After a train exploded in 2013 in the small town of Lac Mégantic, killing 47, many of the mourning families turned to the American justice system in hopes of getting better compensation. Four years later, the three firms representing them have charged them around $40 million in total, despite doing virtually nothing, according to information gathered by Radio-Canada’s Enquête.

40 of the 47 families have contracts with the Garcia Law Group (GLG). According to Radio-Canada, they have paid them between 10 and 15 million so far, with nothing to show for it. The firm is based in Southern Texas and owned by Wilfrido Rogelio Garcia. It was first registered there only a month after the Lac Mégantic accident.

Despite what his clients believe, Garcia is not even a lawyer. In fact the only lawyer on the firm’s payroll seems to be his daughter, Maria Garcia. GLG’s modus operandi is to pressure grieving families to sign contracts, so they can resell their cases to lawyers.

“They said to me that with some plane crashes in Europe, [Garcia] or his people were there in less than 24 hours. They were proud of that,” said Michele Whitmore, who once worked on a contract with GLG, as quoted by Radio-Canada. Garcia found clients in the aftermath of at least four plane crashes, in Peru, Greece, Russia and Indonesia, where the number of casualties ranged from 48 to 129.

GLG was the first law firm to get to Lac Mégantic after the tragedy They approached the families of victims and invited them to meetings to convince them that GLG could seek justice for them through the American system.

Ginette Cameron, who lost her daughter Geneviève in the explosion, remembers Garcia asking her several times if she would like another mother to live through what she lived through. She and her husband signed the same day.

Experts agree that such behaviour is against every deontological code. According to Bill Edwards, a lawyer interviewed by Radio-Canada, it is plainly illegal. Reporters have been unable to speak to anyone from Garcia Law Group.

Enquête’s full report will air tonight at 9pm on Radio-Canada.

* Featured image: Google Street View of the address listed on the Garcia Law Firm PLLC website

Daryush Valizadeh, aka Roosh V, is many things. Misogynist, blogger, advocate of legalizing rape on private property, attention seeker, the list goes on. One tactic he has used constantly through all of his guises has been encouraging his troll followers to find out as much personal info about the women opposed to or even remotely critical of him and share it. Sometimes, he even doxxes them himself.

There was the time he tried to have a woman who started a petition against him entering Canada lose her child for being an “unfit mother” because she spent some of her time criticizing him on Twitter. There were the countless female journalists he urged his followers to doxx for reporting on him in an unfavorable light. More recently, after discovering the identity of the mystery woman who threw a beer in his face when he visited Montreal, he created a thread in his (now non-public) forum asking his minions to help destroy her.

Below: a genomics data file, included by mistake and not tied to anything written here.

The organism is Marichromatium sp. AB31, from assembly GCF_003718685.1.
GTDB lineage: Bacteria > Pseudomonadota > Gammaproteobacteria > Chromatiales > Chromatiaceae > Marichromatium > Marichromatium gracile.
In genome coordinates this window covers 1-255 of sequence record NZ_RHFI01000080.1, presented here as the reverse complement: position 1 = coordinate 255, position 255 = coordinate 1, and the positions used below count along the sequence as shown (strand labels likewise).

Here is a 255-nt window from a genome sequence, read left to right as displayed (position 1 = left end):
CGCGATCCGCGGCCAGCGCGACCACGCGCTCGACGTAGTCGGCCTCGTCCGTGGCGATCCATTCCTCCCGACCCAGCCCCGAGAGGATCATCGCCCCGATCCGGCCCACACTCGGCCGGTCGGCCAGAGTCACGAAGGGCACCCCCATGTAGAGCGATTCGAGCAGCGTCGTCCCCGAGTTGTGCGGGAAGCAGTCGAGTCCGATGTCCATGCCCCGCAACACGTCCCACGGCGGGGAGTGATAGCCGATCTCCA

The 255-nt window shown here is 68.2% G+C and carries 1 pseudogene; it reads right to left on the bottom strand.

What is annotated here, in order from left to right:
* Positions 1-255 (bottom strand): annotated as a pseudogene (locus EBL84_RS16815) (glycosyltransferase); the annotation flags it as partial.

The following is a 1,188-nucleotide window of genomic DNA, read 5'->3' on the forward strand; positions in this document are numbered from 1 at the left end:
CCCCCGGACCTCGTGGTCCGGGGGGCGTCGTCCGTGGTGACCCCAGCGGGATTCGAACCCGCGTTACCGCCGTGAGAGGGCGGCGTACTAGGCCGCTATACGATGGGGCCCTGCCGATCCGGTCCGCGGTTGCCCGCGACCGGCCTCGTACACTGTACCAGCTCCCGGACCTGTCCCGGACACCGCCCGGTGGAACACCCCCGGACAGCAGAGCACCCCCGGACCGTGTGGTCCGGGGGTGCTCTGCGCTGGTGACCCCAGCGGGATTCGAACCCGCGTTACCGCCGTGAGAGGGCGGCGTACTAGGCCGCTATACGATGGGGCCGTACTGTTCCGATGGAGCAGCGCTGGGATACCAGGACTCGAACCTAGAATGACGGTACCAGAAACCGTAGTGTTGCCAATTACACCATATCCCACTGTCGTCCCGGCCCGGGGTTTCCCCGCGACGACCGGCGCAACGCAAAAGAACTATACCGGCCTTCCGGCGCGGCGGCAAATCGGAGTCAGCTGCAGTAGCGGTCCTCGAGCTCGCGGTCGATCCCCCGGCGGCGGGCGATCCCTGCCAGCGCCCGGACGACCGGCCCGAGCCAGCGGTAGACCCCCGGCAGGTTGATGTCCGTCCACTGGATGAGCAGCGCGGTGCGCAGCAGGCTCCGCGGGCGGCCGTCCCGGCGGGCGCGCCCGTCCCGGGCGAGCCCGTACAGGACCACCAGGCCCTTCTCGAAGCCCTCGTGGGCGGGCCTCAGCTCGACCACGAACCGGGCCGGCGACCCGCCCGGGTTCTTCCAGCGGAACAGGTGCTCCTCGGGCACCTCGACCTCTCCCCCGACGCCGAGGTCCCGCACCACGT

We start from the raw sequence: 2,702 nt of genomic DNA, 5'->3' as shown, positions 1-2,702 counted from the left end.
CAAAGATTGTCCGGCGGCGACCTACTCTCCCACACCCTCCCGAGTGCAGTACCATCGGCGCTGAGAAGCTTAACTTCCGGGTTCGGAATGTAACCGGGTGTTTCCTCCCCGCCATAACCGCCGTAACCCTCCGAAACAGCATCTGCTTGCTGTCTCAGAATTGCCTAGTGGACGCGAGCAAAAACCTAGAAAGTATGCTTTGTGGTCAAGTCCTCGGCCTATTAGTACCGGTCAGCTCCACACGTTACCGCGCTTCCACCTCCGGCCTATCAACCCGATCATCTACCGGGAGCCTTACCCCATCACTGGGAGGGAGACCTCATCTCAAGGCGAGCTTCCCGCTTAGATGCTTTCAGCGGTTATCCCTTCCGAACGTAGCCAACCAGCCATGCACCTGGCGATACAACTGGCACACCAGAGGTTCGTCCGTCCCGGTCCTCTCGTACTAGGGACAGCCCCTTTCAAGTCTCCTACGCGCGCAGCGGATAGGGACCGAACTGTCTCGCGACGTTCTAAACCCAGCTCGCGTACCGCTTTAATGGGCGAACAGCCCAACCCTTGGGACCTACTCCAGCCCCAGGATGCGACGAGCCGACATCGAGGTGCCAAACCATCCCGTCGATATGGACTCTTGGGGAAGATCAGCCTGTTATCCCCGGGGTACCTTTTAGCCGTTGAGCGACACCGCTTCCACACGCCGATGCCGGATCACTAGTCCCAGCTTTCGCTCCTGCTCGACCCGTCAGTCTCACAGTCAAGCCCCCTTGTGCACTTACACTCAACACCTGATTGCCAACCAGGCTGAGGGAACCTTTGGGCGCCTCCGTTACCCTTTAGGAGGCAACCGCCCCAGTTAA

But now, the tables have turned…

The doxxer has himself been doxxed. And he doesn’t like it one bit.

Anonymous Drops Roosh’s Info

Most of this week, social media, and even the mainstream press, had been talking about the so-called “international meetups” planned by Roosh’s site Return of Kings and many had been planning to protest them, including an all-female boxing club in Toronto. That was until Roosh supposedly pulled the plug on Wednesday, causing many to speculate that they weren’t cancelled, just now hidden and others to argue that they were merely nothing more than a publicity stunt all along.

The discourse changed yesterday. First, UK tabloid The Daily Mail revealed that this self-proclaimed alpha-male lived in his mother’s basement, causing many to snicker, then Anonymous (or more specifically the @WeAreAnonymous Facebook page) released Roosh’s home address, telephone number, cellphone number and even date of birth.

They doxxed the doxxer. The original post was reported and taken down, but only after receiving over a million views and over 10,000 shares.

(UPDATE: The second post containing the details by Anonymous has also been removed, but there are still several tweets and FB posts you can find that have them, just search the #rooshv hashtag)

Roosh Not Happy

Not surprisingly, but completely hypocritically, Roosh took to Twitter to voice his displeasure:

While normally I would agree with someone, anyone, decrying being doxxed and fearing for their safety or the safety of loved ones, this one time, it is different. Why? Because of the complete disregard Roosh has had over years of internet stalking and releasing personal information of women who dared to challenge his dangerous, misogynistic views.

I guess it doesn’t feel that good to be on the receiving end of a doxx, does it, Roosh?

Creative Commons - Loavesofbread

The news that came after the ‘grand’ deliberation of the jury last night in response to the shooting of unarmed black teenager Michael Brown by white police officer Darren Wilson in Ferguson, MO wasn’t one bit surprising. It did, though, feel like an electroshock of seismic magnitude.

Although it’s obvious that a judicial system that gives the same definition of ”personhood” to multinational corporations as it does to an actual person is rigged and corrupt to the core, it was a shocking verdict given the public outcry revolving around the case, the popular mobilization and the massive sensitization campaign that swept like wildfire throughout communities in the United States.